Artist Jennifer Tamayo talks Dora the Explorer and Dreamers

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Colombian-born writer and activist Jennifer Tamayo. (Photo courtesy of Poetry Foundation)

Colombian-born writer and activist Jennifer Tamayo. (Photo courtesy of Poetry Foundation)

Jennifer Tamayo sat with a long white sheet draped over her front and neatly spread in front of her.  As audience members filled the Poetry Foundation’s reading room, she scribbled the Gloria Anzaldua quote “THE WORLD IS NOT A SAFE PLACE TO LIVE” across her chest. 

“What is white subjectivity?” Tamayo asked once the audience was settled.  “What is the white subject?  Write it on my body.”  Then again, to the hesitant audience, “I know it sounds like I’m reading a poem, but I’m not.”  She asked each person to come up and write their thoughts surrounding white subjectivity on the white sheet with marker pens.  Tamayo projected images of Dora the Explorer behind her.  She singled out audience members who did not volunteer to participate.

Tamayo is a Colombian-born writer, artist and activist based in New York City. She is the managing editor for Futurepoem, an independent press publishing contemporary poetry and prose.  She has authored multiple books of poetry, including her most recent collection “YOU DA ONE.”  She is introduced as a writer who utilizes “spam emails, text speak, memes, English, Spanish and Spanglish to create a new language.”

After each person wrote on her sheet, she launched into what she called “Dream Act Part One,” read from her iPhone.  Tamayo’s reading style includes a pastiche of voices, bits sung and spoken in a robotic voice, a mish mash of English and Spanish.  She parodied legal documents, reading, “Alien Jennifer Baaaarf Tamayo is ineligible for white cock status.” In the same piece, she sang in a thick accent, “Everything’s free in Amer-i-ca/For a small fee in Amer-i-ca.”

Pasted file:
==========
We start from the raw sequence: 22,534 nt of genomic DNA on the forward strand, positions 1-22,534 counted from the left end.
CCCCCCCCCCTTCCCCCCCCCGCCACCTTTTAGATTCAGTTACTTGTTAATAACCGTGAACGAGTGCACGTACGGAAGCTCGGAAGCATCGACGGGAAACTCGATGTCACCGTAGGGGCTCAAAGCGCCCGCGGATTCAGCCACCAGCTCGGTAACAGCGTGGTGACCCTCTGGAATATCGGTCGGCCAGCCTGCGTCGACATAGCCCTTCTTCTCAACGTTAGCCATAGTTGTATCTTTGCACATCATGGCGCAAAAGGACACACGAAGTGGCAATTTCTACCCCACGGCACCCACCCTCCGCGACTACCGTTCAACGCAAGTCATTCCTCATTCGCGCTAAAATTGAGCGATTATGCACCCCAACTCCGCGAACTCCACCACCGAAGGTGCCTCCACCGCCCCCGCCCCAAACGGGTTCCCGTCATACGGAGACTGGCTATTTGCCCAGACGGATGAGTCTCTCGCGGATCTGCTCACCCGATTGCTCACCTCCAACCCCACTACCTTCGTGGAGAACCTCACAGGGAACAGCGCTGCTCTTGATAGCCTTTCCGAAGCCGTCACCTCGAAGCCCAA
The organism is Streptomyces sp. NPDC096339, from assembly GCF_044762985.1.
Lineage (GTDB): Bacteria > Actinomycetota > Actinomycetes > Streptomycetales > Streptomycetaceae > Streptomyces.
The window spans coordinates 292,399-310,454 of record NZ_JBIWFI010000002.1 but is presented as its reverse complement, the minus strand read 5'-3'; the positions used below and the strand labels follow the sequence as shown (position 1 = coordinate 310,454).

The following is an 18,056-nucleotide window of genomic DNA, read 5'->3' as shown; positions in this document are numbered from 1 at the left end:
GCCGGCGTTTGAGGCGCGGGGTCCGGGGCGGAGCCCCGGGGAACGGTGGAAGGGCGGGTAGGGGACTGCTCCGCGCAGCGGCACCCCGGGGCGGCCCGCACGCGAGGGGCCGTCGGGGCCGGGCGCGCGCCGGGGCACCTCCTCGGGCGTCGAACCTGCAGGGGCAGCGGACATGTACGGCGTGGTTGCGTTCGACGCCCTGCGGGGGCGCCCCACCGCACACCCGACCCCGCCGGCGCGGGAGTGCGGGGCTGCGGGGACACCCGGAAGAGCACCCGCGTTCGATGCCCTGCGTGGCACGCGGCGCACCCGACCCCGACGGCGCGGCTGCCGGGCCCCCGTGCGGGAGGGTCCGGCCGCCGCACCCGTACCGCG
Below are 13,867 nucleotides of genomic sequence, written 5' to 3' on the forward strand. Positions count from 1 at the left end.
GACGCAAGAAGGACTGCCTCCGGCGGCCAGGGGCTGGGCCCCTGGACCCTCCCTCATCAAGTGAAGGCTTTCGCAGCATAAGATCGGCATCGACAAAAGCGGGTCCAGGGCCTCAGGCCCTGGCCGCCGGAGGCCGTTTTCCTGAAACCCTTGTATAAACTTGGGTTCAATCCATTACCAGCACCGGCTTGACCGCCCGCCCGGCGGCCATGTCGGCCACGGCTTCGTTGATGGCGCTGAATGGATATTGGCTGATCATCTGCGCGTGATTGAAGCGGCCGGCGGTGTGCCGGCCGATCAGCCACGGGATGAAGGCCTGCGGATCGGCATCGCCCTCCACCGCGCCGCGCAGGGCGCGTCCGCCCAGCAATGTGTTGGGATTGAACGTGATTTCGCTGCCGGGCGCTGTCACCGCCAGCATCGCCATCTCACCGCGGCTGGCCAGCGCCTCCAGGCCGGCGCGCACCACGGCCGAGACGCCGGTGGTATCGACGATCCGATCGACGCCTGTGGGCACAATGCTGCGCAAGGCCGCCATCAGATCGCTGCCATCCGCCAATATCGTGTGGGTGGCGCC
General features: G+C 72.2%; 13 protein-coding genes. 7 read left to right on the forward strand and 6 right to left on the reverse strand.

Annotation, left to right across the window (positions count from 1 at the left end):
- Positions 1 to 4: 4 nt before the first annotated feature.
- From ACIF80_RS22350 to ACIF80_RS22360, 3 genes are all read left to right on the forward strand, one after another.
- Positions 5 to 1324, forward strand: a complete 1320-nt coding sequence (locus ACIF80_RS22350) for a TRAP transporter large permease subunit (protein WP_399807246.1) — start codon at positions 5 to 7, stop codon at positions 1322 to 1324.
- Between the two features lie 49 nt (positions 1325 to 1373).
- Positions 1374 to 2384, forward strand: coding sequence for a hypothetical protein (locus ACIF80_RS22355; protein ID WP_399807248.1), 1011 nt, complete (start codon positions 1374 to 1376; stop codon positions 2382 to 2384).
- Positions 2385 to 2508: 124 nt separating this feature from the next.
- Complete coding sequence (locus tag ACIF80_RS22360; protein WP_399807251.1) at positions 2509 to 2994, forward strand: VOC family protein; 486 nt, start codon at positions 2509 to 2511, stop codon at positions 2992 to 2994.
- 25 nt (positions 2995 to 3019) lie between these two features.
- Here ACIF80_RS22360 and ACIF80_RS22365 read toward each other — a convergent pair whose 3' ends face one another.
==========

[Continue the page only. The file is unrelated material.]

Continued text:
Tamayo invited audience participation, at one point prompting an a capella sing-along to Madonna’s “Borderline,” which she dedicated to her mother, who immigrated to the United States with Tamayo illegally.

Later, she read a poem in call-and-response style with a video featuring clips from the children’s television show Dora the Explorer.  She sat a small Dora piñata in her lap and read a piece about Freud’s Dora case study of hysteria, putting the two Doras in dialogue with one another.  After the performance, she explains that to her both Doras represent female bodies ventriloquized by men.

“Dreamers, you come here with your hearts open,” Tamayo read.  To close the performance, she tore the Dora piñata apart on stage, then got down on her hands and knees and scrubbed the floor with the written-on white sheet to “Borderline.”

In the question portion, she explained her interest in Dora the Explorer as a cipher for undocumented immigrants.  Tamayo posited that Americans love Dora in as much as she can be “milked for her goodness,” but the real bodies she represents are not loved.  She explained that she was undocumented herself until she was 18, and that the Dream Act could benefit 1.8 million undocumented immigrants in America.  Tamayo said she hopes to ultimately re-appropriate Dora as a magical, transformative witch in her art praxis.